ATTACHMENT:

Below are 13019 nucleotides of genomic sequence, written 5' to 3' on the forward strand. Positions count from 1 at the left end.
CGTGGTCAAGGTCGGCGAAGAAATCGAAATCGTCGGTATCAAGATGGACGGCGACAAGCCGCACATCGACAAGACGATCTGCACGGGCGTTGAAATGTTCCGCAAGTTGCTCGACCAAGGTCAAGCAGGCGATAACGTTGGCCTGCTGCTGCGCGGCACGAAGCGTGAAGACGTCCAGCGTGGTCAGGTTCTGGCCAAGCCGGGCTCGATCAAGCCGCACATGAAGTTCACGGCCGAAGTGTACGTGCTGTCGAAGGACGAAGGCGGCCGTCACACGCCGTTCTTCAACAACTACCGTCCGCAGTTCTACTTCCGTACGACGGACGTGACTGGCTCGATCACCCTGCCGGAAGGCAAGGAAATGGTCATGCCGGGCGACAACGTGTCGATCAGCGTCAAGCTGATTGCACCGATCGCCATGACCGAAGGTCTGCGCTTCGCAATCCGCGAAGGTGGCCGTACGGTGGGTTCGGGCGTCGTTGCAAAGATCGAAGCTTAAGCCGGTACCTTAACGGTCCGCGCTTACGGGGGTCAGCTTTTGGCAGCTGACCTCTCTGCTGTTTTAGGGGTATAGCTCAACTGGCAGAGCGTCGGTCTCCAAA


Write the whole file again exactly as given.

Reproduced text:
Below are 13019 nucleotides of genomic sequence, written 5' to 3' on the forward strand. Positions count from 1 at the left end.
CGTGGTCAAGGTCGGCGAAGAAATCGAAATCGTCGGTATCAAGATGGACGGCGACAAGCCGCACATCGACAAGACGATCTGCACGGGCGTTGAAATGTTCCGCAAGTTGCTCGACCAAGGTCAAGCAGGCGATAACGTTGGCCTGCTGCTGCGCGGCACGAAGCGTGAAGACGTCCAGCGTGGTCAGGTTCTGGCCAAGCCGGGCTCGATCAAGCCGCACATGAAGTTCACGGCCGAAGTGTACGTGCTGTCGAAGGACGAAGGCGGCCGTCACACGCCGTTCTTCAACAACTACCGTCCGCAGTTCTACTTCCGTACGACGGACGTGACTGGCTCGATCACCCTGCCGGAAGGCAAGGAAATGGTCATGCCGGGCGACAACGTGTCGATCAGCGTCAAGCTGATTGCACCGATCGCCATGACCGAAGGTCTGCGCTTCGCAATCCGCGAAGGTGGCCGTACGGTGGGTTCGGGCGTCGTTGCAAAGATCGAAGCTTAAGCCGGTACCTTAACGGTCCGCGCTTACGGGGGTCAGCTTTTGGCAGCTGACCTCTCTGCTGTTTTAGGGGTATAGCTCAACTGGCAGAGCGTCGGTCTCCAAA